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Phyllis Schlafly
Phyllis Schlafly

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Pots of Gold Behind Crosses and Ten Commandments
by Phyllis SchlaflyJune 23, 2004
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The supervisors of the great Los Angeles County decided to turn tail and run rather than fight a lawsuit threatened by the American Civil Liberties Union (ACLU). Why such weak-kneed response? Lawyers for the county ominously warned that the county might lose the case and have to pay the ACLU's attorney's fees.

The ACLU is demanding that the county remove a tiny cross from its seal, one of nearly a dozen symbols it portrays. One need only look at the seal to see how ridiculous is the ACLU's demand.

A third of the seal and the centerpiece is the Greek goddess Pomona standing on the shore of the Pacific Ocean. The ACLU doesn't object to her; portrayals of pagan goddesses are okay.

Six side sections of the seal depict historical motifs: the Spanish galleon San Salvador, a tuna fish, a cow, the Hollywood Bowl, two stars representing the movie and television industries, oil derricks, and a couple of engineering instruments that signify Los Angeles' industrial construction and space exploration. The cross is so tiny that it doesn't even have its own section and consumes maybe two percent of the seal's space.

Removing the cross is a blatant attempt to erase history, to drop it down the Memory Hole as George Orwell would say. It is just as reasonable to recognize the historical fact that California was settled by Christians who built missions all over the state as it is to honor the Spanish ship, the San Salvador, which sailed into San Pedro (St. Peter) Harbor on October 8, 1542.

The reason the Los Angeles County seal is such a big deal is not because it is a violation of the First Amendment. It is because a pot of gold hiding under it is attracting the ACLU like honey attracts flies.

A little known 1976 federal law called the Civil Rights Attorney's Fees Awards Act enables the ACLU to collect attorney's fees for its suits against crosses, the Pledge of Allegiance, and the Ten Commandments. This law was designed to help plaintiffs in civil rights cases, but the ACLU is using it for First Amendment cases, asserting a civil right NOT to see a cross or the Ten Commandments.

The financial lure created by this law is the engine that is driving dozens of similar cases all over the country. Every state, county, city, public park or school that has a cross, a Ten Commandments plaque or monument, or recites the Pledge of Allegiance, has become a target for ACLU fundraising.

There are thousands of Ten Commandments plaques or monuments all over the country, and lawsuits to remove them have popped up in more than a dozen states. In Utah the ACLU even announced a scavenger hunt with a prize for anyone who could find another Ten Commandments monument that the ACLU could persuade an activist judge to remove.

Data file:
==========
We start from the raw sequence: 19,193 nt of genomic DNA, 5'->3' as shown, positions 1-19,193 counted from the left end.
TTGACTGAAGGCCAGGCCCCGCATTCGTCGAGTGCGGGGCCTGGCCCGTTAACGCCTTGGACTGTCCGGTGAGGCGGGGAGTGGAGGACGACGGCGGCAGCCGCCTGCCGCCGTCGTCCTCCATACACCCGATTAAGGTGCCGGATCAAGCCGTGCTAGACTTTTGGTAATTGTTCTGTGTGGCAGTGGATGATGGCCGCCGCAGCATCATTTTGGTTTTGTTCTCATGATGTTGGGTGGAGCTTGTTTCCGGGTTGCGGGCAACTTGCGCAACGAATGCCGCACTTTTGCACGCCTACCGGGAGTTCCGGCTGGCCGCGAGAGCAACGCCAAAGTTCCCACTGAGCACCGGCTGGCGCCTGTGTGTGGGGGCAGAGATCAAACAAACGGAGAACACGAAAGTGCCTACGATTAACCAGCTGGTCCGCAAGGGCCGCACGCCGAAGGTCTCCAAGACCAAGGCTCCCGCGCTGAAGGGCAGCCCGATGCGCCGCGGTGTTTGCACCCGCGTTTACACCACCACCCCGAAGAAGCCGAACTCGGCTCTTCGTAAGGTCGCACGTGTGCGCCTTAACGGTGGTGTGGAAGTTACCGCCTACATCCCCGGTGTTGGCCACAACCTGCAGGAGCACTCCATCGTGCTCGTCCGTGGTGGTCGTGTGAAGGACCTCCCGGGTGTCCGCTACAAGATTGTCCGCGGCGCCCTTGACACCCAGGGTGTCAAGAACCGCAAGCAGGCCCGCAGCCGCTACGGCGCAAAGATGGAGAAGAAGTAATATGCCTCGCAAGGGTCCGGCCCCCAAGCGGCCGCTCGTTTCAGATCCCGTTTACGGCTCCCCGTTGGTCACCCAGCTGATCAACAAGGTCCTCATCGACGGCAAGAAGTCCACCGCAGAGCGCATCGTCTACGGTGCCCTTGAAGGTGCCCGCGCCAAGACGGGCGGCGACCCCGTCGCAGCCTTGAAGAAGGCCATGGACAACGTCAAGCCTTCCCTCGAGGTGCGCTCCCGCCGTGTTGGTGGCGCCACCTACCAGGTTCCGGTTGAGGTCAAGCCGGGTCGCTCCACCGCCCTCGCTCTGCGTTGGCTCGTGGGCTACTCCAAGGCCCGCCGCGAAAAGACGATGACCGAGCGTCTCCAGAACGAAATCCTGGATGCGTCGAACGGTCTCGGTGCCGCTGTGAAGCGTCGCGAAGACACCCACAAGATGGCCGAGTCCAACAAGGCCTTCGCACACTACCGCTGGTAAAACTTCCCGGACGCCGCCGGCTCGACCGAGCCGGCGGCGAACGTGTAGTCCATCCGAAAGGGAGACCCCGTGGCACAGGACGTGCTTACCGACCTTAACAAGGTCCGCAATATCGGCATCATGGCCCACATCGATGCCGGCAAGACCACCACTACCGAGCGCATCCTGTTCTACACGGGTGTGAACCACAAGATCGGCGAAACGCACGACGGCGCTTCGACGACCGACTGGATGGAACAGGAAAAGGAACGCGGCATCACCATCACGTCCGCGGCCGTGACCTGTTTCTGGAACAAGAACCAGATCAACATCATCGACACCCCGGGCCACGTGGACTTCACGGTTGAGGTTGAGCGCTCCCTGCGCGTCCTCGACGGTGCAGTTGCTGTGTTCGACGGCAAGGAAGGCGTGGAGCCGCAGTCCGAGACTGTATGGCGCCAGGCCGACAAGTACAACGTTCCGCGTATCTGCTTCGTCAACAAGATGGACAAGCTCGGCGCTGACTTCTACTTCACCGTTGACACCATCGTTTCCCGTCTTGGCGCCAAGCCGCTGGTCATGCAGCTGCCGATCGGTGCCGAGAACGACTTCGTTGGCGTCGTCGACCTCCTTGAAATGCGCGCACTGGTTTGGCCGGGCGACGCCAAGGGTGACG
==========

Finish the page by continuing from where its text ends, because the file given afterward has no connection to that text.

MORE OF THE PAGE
The most famous Ten Commandments case is the one in the State Judicial Building in Montgomery, Alabama, installed by Chief Justice Roy Moore and ordered removed by a Carter-appointed federal judge. As their reward for winning its removal, the ACLU, Americans United for Separation of Church and State and the Southern Poverty Law Center collected $540,000 in attorney's fees and expenses from the Alabama taxpayers.

Kentucky taxpayers have handed over $121,500 to pay the ACLU for its action against the Ten Commandments display outside its state capitol. Taxpayers in one Tennessee county had to pay the ACLU $50,000 for the same "offense."

The ACLU profited enormously, collecting $790,000 in legal fees plus $160,000 in court costs, as a result of its suit to deny the Boy Scouts of America the use of San Diego's Balboa Park for a summer camp, a city facility the Scouts had used since 1915. The ACLU argued that the Boy Scouts must be designated a "religious organization" because it refuses to accept homosexual scoutmasters, and because the Scouts use an oath "to do my duty to God and my country."

In northern Minnesota, the Duluth city council voted 5 to 4 to acquiesce in the ACLU's demand to remove Ten Commandments monument from public property because the city couldn't afford to pay the legal costs of defending the monument plus the ACLU's legal fees. Redlands, California likewise backed down after the ACLU threatened a lawsuit to force removal of a cross from part of the city logo.

Similar lawsuits could challenge "under God" in the Pledge of Allegiance, since the U.S. Supreme Court ducked deciding the issue this week in the Michael Newdow case. There are 16,000 public school districts that could become targets of lawsuits to ban the Pledge.

Rep. John Hostettler (R-IN) has introduced H.R. 3609 to end this racket by amending the federal law that makes it possible. Most lawsuits do not award attorney's fees to the winner, and the law should not give a financial incentive to those suing to stop our acknowledgment of God, or to continue a practice or a symbol that the American people have approved for decades.


 
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